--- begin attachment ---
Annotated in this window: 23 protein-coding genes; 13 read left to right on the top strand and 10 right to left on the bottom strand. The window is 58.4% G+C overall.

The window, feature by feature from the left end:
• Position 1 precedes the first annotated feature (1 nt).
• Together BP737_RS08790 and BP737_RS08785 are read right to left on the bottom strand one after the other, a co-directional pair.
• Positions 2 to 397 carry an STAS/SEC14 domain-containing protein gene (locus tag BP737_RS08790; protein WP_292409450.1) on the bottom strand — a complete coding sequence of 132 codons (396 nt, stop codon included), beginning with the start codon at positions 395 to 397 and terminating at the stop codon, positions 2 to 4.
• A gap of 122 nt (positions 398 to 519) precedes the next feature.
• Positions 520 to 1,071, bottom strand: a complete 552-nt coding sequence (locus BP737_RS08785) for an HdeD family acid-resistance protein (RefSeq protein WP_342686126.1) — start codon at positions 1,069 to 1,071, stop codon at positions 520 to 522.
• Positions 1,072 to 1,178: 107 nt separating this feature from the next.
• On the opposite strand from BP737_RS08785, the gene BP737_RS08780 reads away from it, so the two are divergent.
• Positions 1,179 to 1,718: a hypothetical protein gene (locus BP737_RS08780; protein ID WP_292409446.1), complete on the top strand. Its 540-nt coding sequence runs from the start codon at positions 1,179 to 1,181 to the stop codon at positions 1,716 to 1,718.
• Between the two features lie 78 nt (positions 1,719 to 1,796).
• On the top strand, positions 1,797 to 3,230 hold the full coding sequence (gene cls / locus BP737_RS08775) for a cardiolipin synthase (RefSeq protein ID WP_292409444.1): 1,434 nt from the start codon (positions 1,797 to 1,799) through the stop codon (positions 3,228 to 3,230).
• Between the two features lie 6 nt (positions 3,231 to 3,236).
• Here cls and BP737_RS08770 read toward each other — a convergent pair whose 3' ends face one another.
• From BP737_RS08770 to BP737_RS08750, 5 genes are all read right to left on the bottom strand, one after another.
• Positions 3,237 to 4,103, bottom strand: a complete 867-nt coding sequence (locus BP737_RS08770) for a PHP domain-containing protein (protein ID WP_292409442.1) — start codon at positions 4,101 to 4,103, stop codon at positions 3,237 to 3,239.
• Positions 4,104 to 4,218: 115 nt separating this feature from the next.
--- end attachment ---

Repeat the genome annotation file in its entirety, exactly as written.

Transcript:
Annotated in this window: 23 protein-coding genes; 13 read left to right on the top strand and 10 right to left on the bottom strand. The window is 58.4% G+C overall.

The window, feature by feature from the left end:
• Position 1 precedes the first annotated feature (1 nt).
• Together BP737_RS08790 and BP737_RS08785 are read right to left on the bottom strand one after the other, a co-directional pair.
• Positions 2 to 397 carry an STAS/SEC14 domain-containing protein gene (locus tag BP737_RS08790; protein WP_292409450.1) on the bottom strand — a complete coding sequence of 132 codons (396 nt, stop codon included), beginning with the start codon at positions 395 to 397 and terminating at the stop codon, positions 2 to 4.
• A gap of 122 nt (positions 398 to 519) precedes the next feature.
• Positions 520 to 1,071, bottom strand: a complete 552-nt coding sequence (locus BP737_RS08785) for an HdeD family acid-resistance protein (RefSeq protein WP_342686126.1) — start codon at positions 1,069 to 1,071, stop codon at positions 520 to 522.
• Positions 1,072 to 1,178: 107 nt separating this feature from the next.
• On the opposite strand from BP737_RS08785, the gene BP737_RS08780 reads away from it, so the two are divergent.
• Positions 1,179 to 1,718: a hypothetical protein gene (locus BP737_RS08780; protein ID WP_292409446.1), complete on the top strand. Its 540-nt coding sequence runs from the start codon at positions 1,179 to 1,181 to the stop codon at positions 1,716 to 1,718.
• Between the two features lie 78 nt (positions 1,719 to 1,796).
• On the top strand, positions 1,797 to 3,230 hold the full coding sequence (gene cls / locus BP737_RS08775) for a cardiolipin synthase (RefSeq protein ID WP_292409444.1): 1,434 nt from the start codon (positions 1,797 to 1,799) through the stop codon (positions 3,228 to 3,230).
• Between the two features lie 6 nt (positions 3,231 to 3,236).
• Here cls and BP737_RS08770 read toward each other — a convergent pair whose 3' ends face one another.
• From BP737_RS08770 to BP737_RS08750, 5 genes are all read right to left on the bottom strand, one after another.
• Positions 3,237 to 4,103, bottom strand: a complete 867-nt coding sequence (locus BP737_RS08770) for a PHP domain-containing protein (protein ID WP_292409442.1) — start codon at positions 4,101 to 4,103, stop codon at positions 3,237 to 3,239.
• Positions 4,104 to 4,218: 115 nt separating this feature from the next.